A week after someone left a stack of anti-gay pamphlets at a gay-friendly church in Billings, more messages appeared in and around the building, including swastikas and a hastily scrawled “No gays” on the sign board outside.
Grace United Methodist Church has been a vocal advocate of LGBT issues and rights, organizing support for the city's ultimately unsuccessful nondiscrimination ordinance and hosting gatherings.
Pastor Sarah Beck called the recent acts “unacceptable,” and said the congregation had been concerned, not just for the church but also for the people responsible.
“That is a sign of some seriously dark stuff,” she said. “We’re going to pray for those people.”
On Sunday, the church hosted a public forum to speak out the against anti-gay literature placed inside the church Jan. 25. The event also addressed last week’s graffiti spree that left swastikas, penises and profanity spray-painted on the outside of Lewis and Clark Middle School, Senior High School and homes and cars on the 10 block of Burlington Avenue.
Roughly 150 Billings residents gathered for the event.
Then on Thursday, as volunteers were tidying rooms, a volunteer discovered a swastika painted on the choir room door and more anti-gay literature pinned to a bulletin board inside the room.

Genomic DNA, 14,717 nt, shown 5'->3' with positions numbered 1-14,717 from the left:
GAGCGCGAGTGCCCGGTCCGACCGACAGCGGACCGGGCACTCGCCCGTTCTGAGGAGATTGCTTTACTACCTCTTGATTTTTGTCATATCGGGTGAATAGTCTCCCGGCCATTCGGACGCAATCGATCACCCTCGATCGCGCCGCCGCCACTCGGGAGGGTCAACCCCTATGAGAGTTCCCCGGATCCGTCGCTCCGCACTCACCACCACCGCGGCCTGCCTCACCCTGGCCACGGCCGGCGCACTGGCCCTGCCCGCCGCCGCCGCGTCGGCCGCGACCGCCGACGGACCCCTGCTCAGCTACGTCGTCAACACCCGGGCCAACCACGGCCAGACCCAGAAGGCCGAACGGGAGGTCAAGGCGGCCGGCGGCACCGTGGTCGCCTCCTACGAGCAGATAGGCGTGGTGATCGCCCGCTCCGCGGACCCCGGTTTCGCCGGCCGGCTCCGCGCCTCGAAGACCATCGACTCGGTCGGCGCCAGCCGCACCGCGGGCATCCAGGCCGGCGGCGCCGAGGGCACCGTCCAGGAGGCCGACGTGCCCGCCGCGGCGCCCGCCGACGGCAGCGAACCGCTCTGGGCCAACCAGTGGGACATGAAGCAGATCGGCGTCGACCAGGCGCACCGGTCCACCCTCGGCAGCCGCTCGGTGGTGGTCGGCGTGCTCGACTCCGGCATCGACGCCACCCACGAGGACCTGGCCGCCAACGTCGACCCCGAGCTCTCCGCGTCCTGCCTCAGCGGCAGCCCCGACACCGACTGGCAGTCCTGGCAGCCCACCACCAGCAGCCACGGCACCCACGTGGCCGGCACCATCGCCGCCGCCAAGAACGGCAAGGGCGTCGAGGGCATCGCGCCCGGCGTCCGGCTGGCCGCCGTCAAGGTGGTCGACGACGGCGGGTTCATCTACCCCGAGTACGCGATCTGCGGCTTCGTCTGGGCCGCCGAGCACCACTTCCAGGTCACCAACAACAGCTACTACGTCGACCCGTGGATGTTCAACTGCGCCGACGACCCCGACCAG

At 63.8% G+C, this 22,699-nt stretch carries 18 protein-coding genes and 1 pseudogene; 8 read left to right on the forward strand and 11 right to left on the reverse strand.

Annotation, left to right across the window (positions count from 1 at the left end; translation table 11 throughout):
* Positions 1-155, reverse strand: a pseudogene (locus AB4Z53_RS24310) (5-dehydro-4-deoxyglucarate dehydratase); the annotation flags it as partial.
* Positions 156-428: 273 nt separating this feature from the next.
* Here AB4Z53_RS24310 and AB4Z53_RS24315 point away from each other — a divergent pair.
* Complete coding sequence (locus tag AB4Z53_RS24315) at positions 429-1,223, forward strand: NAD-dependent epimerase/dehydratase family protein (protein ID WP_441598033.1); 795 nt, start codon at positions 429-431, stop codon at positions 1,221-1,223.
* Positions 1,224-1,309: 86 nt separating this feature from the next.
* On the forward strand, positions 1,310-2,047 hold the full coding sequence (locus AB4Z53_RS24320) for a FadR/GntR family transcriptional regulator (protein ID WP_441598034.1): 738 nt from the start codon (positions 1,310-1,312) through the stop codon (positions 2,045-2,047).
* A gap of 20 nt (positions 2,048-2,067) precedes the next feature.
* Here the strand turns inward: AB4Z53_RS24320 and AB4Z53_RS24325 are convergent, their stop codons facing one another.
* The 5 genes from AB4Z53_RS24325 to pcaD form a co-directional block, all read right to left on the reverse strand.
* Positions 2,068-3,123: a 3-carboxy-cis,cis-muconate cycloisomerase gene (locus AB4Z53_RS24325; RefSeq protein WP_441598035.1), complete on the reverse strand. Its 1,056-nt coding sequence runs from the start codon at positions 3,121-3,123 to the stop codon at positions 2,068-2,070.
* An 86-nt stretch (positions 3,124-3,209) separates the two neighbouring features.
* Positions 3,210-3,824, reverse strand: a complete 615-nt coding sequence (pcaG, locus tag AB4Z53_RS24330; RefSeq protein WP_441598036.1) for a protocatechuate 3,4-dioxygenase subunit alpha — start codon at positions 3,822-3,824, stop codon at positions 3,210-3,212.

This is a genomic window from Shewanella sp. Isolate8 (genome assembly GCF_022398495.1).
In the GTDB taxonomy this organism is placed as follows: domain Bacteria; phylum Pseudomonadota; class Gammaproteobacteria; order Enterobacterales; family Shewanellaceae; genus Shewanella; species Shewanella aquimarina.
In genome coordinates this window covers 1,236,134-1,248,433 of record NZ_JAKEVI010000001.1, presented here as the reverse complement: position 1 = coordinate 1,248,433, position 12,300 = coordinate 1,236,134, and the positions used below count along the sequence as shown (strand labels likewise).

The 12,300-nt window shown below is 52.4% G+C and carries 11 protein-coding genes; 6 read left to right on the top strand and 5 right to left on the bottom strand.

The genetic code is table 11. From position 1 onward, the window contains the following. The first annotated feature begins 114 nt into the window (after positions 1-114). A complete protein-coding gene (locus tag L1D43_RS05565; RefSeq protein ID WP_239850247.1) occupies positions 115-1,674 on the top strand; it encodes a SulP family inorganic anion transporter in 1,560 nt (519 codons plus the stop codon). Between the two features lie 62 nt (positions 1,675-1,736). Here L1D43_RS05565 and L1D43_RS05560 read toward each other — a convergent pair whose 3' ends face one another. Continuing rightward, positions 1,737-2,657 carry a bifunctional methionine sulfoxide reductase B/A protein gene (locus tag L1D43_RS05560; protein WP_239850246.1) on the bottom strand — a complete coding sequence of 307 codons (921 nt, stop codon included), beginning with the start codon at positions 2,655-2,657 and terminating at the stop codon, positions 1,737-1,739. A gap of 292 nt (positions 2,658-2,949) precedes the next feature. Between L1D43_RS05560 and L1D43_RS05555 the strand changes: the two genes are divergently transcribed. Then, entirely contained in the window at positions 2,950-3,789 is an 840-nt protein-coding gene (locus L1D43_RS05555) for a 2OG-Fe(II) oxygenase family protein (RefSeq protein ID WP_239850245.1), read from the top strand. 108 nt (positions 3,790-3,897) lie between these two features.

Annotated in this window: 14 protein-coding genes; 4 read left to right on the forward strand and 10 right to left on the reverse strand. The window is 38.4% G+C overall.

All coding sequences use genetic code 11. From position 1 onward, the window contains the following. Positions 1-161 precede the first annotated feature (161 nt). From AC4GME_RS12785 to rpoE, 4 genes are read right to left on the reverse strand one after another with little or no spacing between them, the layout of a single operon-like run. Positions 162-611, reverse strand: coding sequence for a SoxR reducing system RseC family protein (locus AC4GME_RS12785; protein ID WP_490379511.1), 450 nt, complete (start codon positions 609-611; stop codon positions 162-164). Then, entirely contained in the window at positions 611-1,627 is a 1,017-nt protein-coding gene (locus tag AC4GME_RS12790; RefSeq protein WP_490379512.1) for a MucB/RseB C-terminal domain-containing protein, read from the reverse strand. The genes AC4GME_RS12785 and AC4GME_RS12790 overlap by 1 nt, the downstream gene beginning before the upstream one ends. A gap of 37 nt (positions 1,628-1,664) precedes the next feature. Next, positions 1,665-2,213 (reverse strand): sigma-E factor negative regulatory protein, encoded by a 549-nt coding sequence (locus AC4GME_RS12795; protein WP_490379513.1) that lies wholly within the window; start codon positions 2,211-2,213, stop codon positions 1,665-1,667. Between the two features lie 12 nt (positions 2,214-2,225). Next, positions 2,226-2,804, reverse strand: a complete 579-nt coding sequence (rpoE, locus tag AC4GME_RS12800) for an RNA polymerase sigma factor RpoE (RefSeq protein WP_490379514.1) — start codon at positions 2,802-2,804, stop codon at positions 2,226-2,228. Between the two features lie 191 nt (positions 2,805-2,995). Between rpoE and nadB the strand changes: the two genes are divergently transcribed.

Outside on a church sign that reads, “Open doors, open hearts,” someone had scribbled, “No gays,” said Angie Buckley, the church council president.
Beck, the pastor, said the timing of the second incident was discouraging.
“It’s certainly an attempt at intimidation,” she said. “But it’s not going to work. We’re not going to shrink away from being who we are in the community, as a congregation.”
The incident has been reported to the Billings Police Department and the FBI.
Beck has been pastor at the church for three and a half years and said in that time nothing like this has happened at Grace United.
Beck said that as a high school student in Illinois she had heard about Not In Our Town, a response by Billings residents after a rash of hate crimes in 1993. The movement gained national attention.
Billings is a place that knows how to react to hate messages, Beck said.
“We are determined to continue doing what we believe in and what God’s called us to do,” she said.